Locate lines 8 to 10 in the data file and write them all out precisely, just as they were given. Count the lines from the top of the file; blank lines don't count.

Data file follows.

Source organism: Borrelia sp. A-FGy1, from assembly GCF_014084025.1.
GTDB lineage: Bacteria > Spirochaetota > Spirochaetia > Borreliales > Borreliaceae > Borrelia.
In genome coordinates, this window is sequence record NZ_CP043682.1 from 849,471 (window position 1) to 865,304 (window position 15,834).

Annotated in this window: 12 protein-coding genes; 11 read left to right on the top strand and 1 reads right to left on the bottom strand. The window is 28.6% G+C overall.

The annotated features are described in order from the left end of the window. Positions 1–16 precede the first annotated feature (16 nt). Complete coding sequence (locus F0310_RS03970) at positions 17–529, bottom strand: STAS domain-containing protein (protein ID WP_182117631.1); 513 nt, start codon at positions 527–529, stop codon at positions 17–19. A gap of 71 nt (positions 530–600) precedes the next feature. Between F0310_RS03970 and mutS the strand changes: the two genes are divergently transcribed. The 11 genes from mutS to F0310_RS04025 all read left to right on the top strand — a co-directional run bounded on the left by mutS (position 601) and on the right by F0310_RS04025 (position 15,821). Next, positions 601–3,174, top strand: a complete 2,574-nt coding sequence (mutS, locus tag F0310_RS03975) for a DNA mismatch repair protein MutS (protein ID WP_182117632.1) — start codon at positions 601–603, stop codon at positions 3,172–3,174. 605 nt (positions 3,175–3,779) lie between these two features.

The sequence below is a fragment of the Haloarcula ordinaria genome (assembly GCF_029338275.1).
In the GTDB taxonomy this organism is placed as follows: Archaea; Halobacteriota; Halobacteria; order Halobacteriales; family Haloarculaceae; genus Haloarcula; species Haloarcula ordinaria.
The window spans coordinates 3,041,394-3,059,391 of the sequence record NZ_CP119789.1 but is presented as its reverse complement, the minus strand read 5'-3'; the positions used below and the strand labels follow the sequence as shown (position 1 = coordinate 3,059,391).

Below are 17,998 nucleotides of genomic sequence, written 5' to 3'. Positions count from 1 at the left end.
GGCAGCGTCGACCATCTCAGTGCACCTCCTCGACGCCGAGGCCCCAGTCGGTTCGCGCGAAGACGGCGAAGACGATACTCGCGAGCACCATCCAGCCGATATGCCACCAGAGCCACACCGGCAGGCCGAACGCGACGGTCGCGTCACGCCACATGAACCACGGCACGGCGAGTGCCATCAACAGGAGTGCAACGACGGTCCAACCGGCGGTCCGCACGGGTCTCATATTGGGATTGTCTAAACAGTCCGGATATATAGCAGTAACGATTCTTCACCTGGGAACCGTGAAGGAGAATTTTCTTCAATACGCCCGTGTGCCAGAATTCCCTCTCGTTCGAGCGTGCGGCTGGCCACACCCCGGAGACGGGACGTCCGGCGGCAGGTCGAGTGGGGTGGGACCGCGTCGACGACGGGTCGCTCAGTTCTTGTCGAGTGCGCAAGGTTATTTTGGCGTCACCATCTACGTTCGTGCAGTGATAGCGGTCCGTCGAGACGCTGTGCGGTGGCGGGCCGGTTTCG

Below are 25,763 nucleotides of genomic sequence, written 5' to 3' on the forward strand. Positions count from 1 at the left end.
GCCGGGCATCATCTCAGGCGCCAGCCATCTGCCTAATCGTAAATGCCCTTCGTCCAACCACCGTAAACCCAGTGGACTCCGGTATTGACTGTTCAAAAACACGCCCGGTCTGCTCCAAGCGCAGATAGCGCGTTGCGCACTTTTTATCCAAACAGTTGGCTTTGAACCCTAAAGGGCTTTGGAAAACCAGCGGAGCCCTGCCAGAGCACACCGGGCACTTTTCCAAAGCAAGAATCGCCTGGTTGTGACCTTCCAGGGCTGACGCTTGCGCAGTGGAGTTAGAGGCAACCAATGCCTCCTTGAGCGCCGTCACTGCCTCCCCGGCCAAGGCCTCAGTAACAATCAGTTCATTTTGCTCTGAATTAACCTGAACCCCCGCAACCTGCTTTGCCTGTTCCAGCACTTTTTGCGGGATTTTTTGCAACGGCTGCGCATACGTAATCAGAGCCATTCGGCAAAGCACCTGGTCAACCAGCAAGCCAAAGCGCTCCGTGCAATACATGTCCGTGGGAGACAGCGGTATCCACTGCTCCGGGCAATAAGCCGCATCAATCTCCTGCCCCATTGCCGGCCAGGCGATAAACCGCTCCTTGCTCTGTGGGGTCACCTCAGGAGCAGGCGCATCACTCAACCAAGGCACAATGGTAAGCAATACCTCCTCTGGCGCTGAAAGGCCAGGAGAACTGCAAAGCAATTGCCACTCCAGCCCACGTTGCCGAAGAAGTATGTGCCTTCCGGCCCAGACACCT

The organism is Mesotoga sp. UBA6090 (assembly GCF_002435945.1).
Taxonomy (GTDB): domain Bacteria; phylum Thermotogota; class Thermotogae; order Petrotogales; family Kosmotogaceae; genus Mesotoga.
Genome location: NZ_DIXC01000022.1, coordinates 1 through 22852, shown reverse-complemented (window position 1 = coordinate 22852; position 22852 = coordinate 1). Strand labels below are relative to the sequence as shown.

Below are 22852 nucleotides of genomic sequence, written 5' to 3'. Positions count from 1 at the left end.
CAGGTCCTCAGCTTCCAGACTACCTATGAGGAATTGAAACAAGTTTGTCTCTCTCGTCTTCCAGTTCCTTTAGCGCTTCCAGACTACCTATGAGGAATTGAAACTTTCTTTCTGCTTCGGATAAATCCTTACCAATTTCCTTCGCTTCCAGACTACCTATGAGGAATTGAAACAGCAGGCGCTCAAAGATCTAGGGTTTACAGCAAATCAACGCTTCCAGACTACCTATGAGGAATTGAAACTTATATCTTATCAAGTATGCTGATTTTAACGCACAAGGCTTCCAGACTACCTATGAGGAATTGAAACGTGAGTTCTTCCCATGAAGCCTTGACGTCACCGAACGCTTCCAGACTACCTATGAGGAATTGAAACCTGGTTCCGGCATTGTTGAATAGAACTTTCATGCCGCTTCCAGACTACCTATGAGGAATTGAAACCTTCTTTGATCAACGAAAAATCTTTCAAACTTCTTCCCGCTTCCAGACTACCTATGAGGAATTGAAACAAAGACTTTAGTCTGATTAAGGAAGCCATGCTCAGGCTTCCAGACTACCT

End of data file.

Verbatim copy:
The window spans coordinates 3,041,394-3,059,391 of the sequence record NZ_CP119789.1 but is presented as its reverse complement, the minus strand read 5'-3'; the positions used below and the strand labels follow the sequence as shown (position 1 = coordinate 3,059,391).

Below are 17,998 nucleotides of genomic sequence, written 5' to 3'. Positions count from 1 at the left end.
GGCAGCGTCGACCATCTCAGTGCACCTCCTCGACGCCGAGGCCCCAGTCGGTTCGCGCGAAGACGGCGAAGACGATACTCGCGAGCACCATCCAGCCGATATGCCACCAGAGCCACACCGGCAGGCCGAACGCGACGGTCGCGTCACGCCACATGAACCACGGCACGGCGAGTGCCATCAACAGGAGTGCAACGACGGTCCAACCGGCGGTCCGCACGGGTCTCATATTGGGATTGTCTAAACAGTCCGGATATATAGCAGTAACGATTCTTCACCTGGGAACCGTGAAGGAGAATTTTCTTCAATACGCCCGTGTGCCAGAATTCCCTCTCGTTCGAGCGTGCGGCTGGCCACACCCCGGAGACGGGACGTCCGGCGGCAGGTCGAGTGGGGTGGGACCGCGTCGACGACGGGTCGCTCAGTTCTTGTCGAGTGCGCAAGGTTATTTTGGCGTCACCATCTACGTTCGTGCAGTGATAGCGGTCCGTCGAGACGCTGTGCGGTGGCGGGCCGGTTTCG